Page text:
The University of California system announcedin July a plan to increase the minimum wage of their employees to $15 an hour by Oct. 2017.
This plan will include primarily students who work more than 20 hours a week and contractors.
The UC system is California’s third largest employer, only falling short of the Federal and State Governments in California. If the UC system can do it, why can’t the California State University system?
Concerns of tuition or other core expenses being raised after the new plan is implemented have been communicated, but the UC has explained that the funds to increase wages will come from some of the self-sustaining businesses within the system, such as bookstores and dining services.
“Through its education, research and public service missions, the University of California’s students, faculty and staff have made us into a world-renowned institution, and our community does not exist in a vacuum,” said UC President Janet Napolitano said in a prepared statement. How we support our workers and their families impacts Californians who might never set foot on one of our campuses.”
The CSU system may not be as large of an employer, but it certainly has an impact on California’s economy. Listed in the 2014/15 CSU revenue report was a $237.4 million budget increase for operations, enrollment growth, and programs; in the fine print, employee compensation is included in operations.
So, if the UC system can do it on extra revenue alone, why can’t the CSU system do the same.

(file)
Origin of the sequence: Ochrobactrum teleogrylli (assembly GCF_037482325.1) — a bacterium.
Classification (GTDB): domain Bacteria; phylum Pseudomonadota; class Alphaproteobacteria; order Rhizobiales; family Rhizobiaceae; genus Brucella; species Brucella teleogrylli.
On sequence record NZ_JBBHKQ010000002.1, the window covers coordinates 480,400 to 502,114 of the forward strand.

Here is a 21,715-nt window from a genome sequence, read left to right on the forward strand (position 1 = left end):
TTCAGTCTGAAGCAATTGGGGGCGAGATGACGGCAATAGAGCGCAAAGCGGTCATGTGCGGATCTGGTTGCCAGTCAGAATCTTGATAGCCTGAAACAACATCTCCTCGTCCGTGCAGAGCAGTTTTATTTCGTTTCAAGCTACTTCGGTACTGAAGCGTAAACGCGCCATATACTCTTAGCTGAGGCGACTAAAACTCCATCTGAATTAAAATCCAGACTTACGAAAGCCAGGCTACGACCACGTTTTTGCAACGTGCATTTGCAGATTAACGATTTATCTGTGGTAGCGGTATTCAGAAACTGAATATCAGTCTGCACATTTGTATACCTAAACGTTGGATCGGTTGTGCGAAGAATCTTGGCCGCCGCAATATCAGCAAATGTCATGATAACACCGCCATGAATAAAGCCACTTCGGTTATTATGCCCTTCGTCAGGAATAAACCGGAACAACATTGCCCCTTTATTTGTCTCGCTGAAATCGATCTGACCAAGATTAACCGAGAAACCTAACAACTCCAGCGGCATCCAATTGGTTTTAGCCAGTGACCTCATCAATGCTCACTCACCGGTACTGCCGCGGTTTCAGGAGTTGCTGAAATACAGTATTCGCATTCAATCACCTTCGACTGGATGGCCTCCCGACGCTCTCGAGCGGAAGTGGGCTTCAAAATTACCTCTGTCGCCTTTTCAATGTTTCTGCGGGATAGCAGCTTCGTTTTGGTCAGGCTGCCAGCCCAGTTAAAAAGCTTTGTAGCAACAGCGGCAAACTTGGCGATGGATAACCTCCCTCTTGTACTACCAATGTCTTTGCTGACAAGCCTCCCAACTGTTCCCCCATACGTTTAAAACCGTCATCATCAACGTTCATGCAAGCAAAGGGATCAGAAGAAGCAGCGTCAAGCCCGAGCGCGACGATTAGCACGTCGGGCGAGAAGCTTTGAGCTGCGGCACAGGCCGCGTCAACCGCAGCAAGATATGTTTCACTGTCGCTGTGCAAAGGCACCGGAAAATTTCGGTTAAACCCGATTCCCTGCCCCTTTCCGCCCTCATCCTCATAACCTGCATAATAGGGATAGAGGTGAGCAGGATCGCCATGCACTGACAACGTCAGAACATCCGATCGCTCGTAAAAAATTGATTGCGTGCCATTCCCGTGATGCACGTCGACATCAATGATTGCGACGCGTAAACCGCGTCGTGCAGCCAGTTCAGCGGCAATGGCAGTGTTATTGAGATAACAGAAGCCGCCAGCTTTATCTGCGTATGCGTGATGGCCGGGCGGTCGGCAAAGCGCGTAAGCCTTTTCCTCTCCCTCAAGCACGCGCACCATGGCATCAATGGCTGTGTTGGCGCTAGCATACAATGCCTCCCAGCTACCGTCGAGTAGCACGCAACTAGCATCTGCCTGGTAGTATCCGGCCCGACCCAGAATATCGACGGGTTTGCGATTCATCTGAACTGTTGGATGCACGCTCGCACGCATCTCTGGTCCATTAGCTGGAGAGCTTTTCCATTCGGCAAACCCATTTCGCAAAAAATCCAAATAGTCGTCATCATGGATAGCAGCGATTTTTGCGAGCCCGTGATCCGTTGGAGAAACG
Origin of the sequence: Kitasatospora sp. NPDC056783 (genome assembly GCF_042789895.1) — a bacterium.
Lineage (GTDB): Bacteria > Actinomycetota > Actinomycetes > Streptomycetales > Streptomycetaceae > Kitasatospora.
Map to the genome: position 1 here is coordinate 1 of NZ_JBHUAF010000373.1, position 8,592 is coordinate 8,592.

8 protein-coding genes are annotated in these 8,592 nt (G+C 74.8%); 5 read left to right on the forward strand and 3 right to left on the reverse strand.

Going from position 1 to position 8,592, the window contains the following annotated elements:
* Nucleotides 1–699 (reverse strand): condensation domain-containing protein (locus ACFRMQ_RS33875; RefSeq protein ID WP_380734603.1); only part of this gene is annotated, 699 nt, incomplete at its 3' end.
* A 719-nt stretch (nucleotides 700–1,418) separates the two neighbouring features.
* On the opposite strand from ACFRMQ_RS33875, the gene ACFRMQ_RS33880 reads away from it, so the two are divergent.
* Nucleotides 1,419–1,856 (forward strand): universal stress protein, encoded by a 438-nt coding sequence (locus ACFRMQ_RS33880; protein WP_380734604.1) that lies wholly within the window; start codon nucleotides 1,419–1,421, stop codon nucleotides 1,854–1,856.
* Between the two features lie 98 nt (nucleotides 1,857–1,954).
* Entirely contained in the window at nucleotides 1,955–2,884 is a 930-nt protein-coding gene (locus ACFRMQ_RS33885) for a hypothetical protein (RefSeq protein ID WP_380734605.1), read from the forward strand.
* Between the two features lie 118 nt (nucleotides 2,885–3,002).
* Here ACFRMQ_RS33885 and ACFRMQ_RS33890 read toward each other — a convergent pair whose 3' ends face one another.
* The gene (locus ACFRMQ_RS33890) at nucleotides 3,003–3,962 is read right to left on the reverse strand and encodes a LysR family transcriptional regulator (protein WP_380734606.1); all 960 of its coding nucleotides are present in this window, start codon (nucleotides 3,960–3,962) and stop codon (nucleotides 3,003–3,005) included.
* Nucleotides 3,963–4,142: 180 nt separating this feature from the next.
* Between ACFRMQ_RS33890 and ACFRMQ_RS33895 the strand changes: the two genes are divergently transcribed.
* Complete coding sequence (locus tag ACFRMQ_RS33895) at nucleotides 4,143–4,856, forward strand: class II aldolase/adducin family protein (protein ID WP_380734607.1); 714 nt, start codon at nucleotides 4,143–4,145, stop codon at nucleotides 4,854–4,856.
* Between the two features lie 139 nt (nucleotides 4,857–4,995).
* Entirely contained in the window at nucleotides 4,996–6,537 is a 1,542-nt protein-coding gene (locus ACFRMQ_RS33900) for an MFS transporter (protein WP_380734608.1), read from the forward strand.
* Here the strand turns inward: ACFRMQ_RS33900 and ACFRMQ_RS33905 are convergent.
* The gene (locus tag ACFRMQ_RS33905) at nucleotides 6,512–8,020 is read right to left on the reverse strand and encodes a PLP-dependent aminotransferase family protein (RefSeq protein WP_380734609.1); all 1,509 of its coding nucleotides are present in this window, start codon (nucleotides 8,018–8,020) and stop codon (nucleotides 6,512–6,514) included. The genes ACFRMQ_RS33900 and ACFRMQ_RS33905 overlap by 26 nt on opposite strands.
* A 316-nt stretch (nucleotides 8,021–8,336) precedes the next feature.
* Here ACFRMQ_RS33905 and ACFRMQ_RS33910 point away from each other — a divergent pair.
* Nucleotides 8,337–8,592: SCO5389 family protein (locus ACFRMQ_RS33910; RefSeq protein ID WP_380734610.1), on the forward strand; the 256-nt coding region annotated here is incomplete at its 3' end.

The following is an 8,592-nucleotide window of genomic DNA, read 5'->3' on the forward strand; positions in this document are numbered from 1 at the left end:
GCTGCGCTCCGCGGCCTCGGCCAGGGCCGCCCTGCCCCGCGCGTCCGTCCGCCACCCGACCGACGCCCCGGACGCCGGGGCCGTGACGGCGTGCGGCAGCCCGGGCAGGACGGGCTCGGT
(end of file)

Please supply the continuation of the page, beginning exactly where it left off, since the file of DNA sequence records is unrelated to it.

All California State Universities have bookstores and a cafeteria; most campuses have even more. Sonoma State University, in particular, has two restaurants, two cafes, a cafeteria, a bookstore and the Green Music Center.
The Green Music Center often holds sold-out shows, and Lobo’s is a popular restaurant. How hard would it be to redirect some of the revenue gainedinto employee wages? Even if the CSU as a whole can’t adopt a new system to raise wages, Sonoma State certainly could.
By giving the employees higher wages, they are given more power in the local economy. At $9 an hour, the current minimum wage in California, an employee working 20 hours a week would only make $720 a month before taxes. That doesn’t nearly cover average rent in Rohnert Park, let alone groceries.
Even though many employees are students who live on campus and don’t pay a monthly rent, they still need to be able to have enough funds to cover books, food and any tuition that isn’t covered by financial aid or loans.
The average student will spend roughly $500 a semester on books and anywhere between $3000 to $450 for tuition, depending on offered loans.
Even if the CSU just upper the wage to $12, $2 less than what the UC is doing, the employees working 20 a week would be making $960 a month before taxes.
That extra $240 a month could make the difference in getting the essential needs for school.
It would boost employee moral and also be beneficial for the CSU system to follow in the UC’s footsteps with this new wage program. Taking some of the revenue and putting it into the community would promote further economic growth.
It’s time the California State Universities step up to the plate and do what’s best for their employees.